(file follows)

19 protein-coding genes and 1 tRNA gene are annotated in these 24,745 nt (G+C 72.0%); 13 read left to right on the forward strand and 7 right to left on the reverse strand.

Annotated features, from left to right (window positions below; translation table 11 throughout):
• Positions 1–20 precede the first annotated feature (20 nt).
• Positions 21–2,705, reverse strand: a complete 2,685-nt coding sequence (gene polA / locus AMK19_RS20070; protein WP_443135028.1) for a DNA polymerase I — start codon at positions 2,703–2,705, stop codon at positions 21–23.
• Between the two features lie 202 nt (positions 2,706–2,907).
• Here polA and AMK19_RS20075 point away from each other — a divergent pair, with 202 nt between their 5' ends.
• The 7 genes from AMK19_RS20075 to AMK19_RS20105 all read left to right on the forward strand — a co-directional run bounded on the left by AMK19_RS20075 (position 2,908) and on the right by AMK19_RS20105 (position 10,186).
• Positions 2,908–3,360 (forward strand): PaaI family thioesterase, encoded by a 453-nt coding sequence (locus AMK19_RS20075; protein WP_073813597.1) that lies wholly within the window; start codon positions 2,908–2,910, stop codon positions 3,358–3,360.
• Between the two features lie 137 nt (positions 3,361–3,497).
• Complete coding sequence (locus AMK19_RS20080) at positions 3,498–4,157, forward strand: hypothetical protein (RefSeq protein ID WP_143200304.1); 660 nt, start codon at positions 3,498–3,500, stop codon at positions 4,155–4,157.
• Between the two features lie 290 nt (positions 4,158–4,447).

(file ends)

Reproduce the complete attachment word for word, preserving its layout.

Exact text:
19 protein-coding genes and 1 tRNA gene are annotated in these 24,745 nt (G+C 72.0%); 13 read left to right on the forward strand and 7 right to left on the reverse strand.

Annotated features, from left to right (window positions below; translation table 11 throughout):
• Positions 1–20 precede the first annotated feature (20 nt).
• Positions 21–2,705, reverse strand: a complete 2,685-nt coding sequence (gene polA / locus AMK19_RS20070; protein WP_443135028.1) for a DNA polymerase I — start codon at positions 2,703–2,705, stop codon at positions 21–23.
• Between the two features lie 202 nt (positions 2,706–2,907).
• Here polA and AMK19_RS20075 point away from each other — a divergent pair, with 202 nt between their 5' ends.
• The 7 genes from AMK19_RS20075 to AMK19_RS20105 all read left to right on the forward strand — a co-directional run bounded on the left by AMK19_RS20075 (position 2,908) and on the right by AMK19_RS20105 (position 10,186).
• Positions 2,908–3,360 (forward strand): PaaI family thioesterase, encoded by a 453-nt coding sequence (locus AMK19_RS20075; protein WP_073813597.1) that lies wholly within the window; start codon positions 2,908–2,910, stop codon positions 3,358–3,360.
• Between the two features lie 137 nt (positions 3,361–3,497).
• Complete coding sequence (locus AMK19_RS20080) at positions 3,498–4,157, forward strand: hypothetical protein (RefSeq protein ID WP_143200304.1); 660 nt, start codon at positions 3,498–3,500, stop codon at positions 4,155–4,157.
• Between the two features lie 290 nt (positions 4,158–4,447).